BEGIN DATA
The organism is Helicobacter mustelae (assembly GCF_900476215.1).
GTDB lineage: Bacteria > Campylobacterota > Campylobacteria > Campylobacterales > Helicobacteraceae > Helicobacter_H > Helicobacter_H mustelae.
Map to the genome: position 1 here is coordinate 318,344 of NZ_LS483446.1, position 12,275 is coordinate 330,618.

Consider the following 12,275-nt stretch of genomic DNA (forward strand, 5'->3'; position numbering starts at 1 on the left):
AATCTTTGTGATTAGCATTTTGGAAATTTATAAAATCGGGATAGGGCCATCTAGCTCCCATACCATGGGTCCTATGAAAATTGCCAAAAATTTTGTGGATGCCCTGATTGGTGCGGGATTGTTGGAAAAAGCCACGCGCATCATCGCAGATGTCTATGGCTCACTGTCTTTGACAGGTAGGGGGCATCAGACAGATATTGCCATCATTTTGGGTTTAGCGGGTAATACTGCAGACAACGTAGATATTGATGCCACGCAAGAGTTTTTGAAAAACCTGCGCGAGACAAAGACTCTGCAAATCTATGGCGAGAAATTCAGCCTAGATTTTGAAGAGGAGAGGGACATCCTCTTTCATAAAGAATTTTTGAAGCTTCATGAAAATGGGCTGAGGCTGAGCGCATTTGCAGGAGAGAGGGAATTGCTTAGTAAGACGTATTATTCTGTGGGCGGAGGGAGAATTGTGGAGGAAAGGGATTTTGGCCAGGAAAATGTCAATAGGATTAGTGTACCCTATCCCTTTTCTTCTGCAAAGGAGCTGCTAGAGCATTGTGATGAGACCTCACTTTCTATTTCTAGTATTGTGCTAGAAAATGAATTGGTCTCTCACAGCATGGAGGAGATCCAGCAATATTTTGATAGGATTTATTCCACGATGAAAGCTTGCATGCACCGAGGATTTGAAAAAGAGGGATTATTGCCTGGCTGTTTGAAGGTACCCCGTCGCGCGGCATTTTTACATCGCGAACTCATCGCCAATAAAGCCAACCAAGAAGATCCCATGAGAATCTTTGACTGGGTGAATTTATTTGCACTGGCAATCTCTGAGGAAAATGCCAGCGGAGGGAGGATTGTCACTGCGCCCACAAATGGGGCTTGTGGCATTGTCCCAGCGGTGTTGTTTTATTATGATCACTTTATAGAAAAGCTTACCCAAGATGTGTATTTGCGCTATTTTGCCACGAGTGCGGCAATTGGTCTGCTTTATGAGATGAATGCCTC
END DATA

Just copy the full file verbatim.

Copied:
The organism is Helicobacter mustelae (assembly GCF_900476215.1).
GTDB lineage: Bacteria > Campylobacterota > Campylobacteria > Campylobacterales > Helicobacteraceae > Helicobacter_H > Helicobacter_H mustelae.
Map to the genome: position 1 here is coordinate 318,344 of NZ_LS483446.1, position 12,275 is coordinate 330,618.

Consider the following 12,275-nt stretch of genomic DNA (forward strand, 5'->3'; position numbering starts at 1 on the left):
AATCTTTGTGATTAGCATTTTGGAAATTTATAAAATCGGGATAGGGCCATCTAGCTCCCATACCATGGGTCCTATGAAAATTGCCAAAAATTTTGTGGATGCCCTGATTGGTGCGGGATTGTTGGAAAAAGCCACGCGCATCATCGCAGATGTCTATGGCTCACTGTCTTTGACAGGTAGGGGGCATCAGACAGATATTGCCATCATTTTGGGTTTAGCGGGTAATACTGCAGACAACGTAGATATTGATGCCACGCAAGAGTTTTTGAAAAACCTGCGCGAGACAAAGACTCTGCAAATCTATGGCGAGAAATTCAGCCTAGATTTTGAAGAGGAGAGGGACATCCTCTTTCATAAAGAATTTTTGAAGCTTCATGAAAATGGGCTGAGGCTGAGCGCATTTGCAGGAGAGAGGGAATTGCTTAGTAAGACGTATTATTCTGTGGGCGGAGGGAGAATTGTGGAGGAAAGGGATTTTGGCCAGGAAAATGTCAATAGGATTAGTGTACCCTATCCCTTTTCTTCTGCAAAGGAGCTGCTAGAGCATTGTGATGAGACCTCACTTTCTATTTCTAGTATTGTGCTAGAAAATGAATTGGTCTCTCACAGCATGGAGGAGATCCAGCAATATTTTGATAGGATTTATTCCACGATGAAAGCTTGCATGCACCGAGGATTTGAAAAAGAGGGATTATTGCCTGGCTGTTTGAAGGTACCCCGTCGCGCGGCATTTTTACATCGCGAACTCATCGCCAATAAAGCCAACCAAGAAGATCCCATGAGAATCTTTGACTGGGTGAATTTATTTGCACTGGCAATCTCTGAGGAAAATGCCAGCGGAGGGAGGATTGTCACTGCGCCCACAAATGGGGCTTGTGGCATTGTCCCAGCGGTGTTGTTTTATTATGATCACTTTATAGAAAAGCTTACCCAAGATGTGTATTTGCGCTATTTTGCCACGAGTGCGGCAATTGGTCTGCTTTATGAGATGAATGCCTC